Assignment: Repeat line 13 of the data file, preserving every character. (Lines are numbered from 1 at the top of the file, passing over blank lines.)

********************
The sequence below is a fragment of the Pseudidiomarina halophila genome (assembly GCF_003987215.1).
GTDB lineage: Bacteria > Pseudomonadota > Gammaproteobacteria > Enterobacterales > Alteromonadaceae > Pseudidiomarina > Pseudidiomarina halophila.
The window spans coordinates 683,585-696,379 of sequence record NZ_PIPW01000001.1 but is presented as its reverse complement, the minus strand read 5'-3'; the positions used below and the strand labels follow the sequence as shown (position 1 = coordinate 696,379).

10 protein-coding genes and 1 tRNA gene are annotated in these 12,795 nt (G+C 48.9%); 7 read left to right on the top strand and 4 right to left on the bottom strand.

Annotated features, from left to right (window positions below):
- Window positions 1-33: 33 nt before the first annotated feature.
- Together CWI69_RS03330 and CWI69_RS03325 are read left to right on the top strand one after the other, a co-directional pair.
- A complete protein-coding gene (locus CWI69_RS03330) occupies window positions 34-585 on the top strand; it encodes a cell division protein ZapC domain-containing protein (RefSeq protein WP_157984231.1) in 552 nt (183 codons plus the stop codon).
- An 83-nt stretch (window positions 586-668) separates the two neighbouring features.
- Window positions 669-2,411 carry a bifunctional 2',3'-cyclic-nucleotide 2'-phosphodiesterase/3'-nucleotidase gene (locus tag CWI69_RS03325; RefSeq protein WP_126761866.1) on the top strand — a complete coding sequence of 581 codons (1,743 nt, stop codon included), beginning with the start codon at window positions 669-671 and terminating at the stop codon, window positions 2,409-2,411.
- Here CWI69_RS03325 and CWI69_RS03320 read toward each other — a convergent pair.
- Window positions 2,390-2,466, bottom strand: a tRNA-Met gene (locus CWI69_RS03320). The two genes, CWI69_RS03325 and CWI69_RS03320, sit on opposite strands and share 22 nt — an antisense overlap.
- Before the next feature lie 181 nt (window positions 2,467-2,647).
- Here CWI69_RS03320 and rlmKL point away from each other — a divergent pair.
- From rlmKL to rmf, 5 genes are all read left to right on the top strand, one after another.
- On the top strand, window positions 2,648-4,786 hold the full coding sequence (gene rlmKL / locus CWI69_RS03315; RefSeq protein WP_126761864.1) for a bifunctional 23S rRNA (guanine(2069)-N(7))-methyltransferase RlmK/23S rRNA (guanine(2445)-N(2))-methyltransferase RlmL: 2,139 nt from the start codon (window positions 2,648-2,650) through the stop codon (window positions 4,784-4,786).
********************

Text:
- Before the next feature lie 181 nt (window positions 2,467-2,647).